“My End of the Boat”, Obligations and Being Catholic

Carl Hassmann's 'The Almightier' illustration for Puck. (May 15, 1907)My life might be easier if I took the “my end of the boat isn’t sinking” approach. But that’s not an option.

Neither is putting my brain on hold and taking my cues from whichever party or action committee’s slogans trigger conditioned responses.

Since I’m a Catholic, using my brain isn’t an option: it’s an obligation. Thinking about whether something is right or not is a must. (Catechism of the Catholic Church, 1749-1756)

Good news, the rules I follow are simple.

They boil down to loving God and my neighbors, and seeing everyone as my neighbor. No exceptions. (Matthew 5:4344, 7:12, 22:3640, Mark 12:2831; 10:2527, 2937; Catechism of the Catholic Church, 1789)

Not-so-comfortable news, acting as if loving God and neighbor matters is not easy. At all.

Getting back to sinking boats and cliches, part of my job is doing what I can in public life. That includes recognizing humanity’s solidarity, respecting our transcendent dignity, supporting social justice and honoring authority. Within reason. (Catechism, 1778, 1915, 1897-1917, 1928-1942, 2199, 2238-2243)

Social justice, in this context, is acknowledging that we’re not all the same. And that difference isn’t an excuse for mistreatment. (Catechism, 1934-1938)

(left) Homer Davenport's 'I am Confident the Workingmen are with Us' cartoon. New York Journal (1896) - (right)Karl Kae Knecht's 'A Teddy Speech' cartoon (October 1912)Then there’s patriotism, politics and dyspepsia. I am not looking forward to the upcoming presidential election’s brouhaha, and that’s yet again another topic.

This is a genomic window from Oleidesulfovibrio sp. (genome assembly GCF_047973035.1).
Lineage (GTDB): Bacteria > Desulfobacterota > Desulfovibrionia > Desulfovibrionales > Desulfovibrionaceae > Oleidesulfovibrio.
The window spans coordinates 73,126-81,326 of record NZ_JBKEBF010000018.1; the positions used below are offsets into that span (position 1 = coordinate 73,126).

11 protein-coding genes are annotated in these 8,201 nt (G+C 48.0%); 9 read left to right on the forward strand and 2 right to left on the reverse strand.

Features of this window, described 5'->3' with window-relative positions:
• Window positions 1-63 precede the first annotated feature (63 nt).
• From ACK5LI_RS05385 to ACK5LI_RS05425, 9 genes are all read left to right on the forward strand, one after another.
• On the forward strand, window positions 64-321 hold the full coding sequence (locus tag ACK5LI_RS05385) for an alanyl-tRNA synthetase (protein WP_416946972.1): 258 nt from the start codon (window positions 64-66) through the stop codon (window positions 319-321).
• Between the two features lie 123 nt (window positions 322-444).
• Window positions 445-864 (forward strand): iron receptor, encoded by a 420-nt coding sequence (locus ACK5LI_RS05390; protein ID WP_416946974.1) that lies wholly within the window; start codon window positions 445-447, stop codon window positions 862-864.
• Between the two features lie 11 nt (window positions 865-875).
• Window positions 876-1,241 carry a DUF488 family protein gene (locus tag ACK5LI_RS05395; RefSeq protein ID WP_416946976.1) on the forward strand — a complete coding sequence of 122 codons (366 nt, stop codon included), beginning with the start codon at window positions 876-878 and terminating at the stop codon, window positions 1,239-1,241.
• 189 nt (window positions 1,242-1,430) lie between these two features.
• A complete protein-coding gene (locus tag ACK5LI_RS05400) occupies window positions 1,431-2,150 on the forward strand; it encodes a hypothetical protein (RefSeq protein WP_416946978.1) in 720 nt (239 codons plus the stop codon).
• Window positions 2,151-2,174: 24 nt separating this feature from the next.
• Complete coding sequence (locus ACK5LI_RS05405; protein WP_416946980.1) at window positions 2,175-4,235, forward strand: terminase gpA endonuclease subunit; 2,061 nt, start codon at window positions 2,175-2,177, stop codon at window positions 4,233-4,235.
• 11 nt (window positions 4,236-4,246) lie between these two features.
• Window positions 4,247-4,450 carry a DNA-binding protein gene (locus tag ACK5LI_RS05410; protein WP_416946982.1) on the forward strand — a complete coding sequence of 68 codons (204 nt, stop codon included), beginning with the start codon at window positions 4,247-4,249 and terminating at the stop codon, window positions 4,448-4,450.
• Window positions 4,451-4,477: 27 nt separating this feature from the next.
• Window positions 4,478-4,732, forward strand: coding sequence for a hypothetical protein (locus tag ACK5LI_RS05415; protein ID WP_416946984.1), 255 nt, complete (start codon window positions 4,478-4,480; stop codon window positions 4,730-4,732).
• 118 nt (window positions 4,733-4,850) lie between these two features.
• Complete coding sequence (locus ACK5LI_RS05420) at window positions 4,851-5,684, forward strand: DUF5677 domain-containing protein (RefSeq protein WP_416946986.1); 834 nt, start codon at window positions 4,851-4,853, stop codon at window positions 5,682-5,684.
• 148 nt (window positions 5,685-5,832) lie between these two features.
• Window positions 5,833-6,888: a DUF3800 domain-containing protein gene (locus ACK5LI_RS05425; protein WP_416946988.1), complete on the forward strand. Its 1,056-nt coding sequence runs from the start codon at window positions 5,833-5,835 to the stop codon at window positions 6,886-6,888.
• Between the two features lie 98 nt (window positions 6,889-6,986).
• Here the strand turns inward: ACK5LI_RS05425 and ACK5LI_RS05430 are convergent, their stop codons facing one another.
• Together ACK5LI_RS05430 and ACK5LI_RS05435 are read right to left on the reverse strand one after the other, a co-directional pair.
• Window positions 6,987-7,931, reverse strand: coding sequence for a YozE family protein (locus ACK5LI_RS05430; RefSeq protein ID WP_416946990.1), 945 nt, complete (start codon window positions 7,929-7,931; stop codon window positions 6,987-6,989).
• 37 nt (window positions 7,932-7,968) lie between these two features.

The “politics” thing is a deplorable mess I’ll leave for another time. As for patriotism —

Loving my country is a good idea. Again, within reason. But letting love of country slop over into worship of country is idolatry. And a very bad idea. (Catechism, 2112-2114, 2199, 2239)

That’s all I’ve got for this week. Apart from the usual links:

1 East, west and looking up:

2 SpaceX Starship test flight, mostly:

3 On the Tamaulipas-Texas Border:

4 Slogans, ballyhoo and fearmongering; then and now:

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About Brian H. Gill

I was born in 1951. I'm a husband, father and grandfather. One of the kids graduated from college in December, 2008, and is helping her husband run businesses and raise my granddaughter; another is a cartoonist and artist; #3 daughter is a writer; my son is developing a digital game with #3 and #1 daughters. I'm also a writer and artist.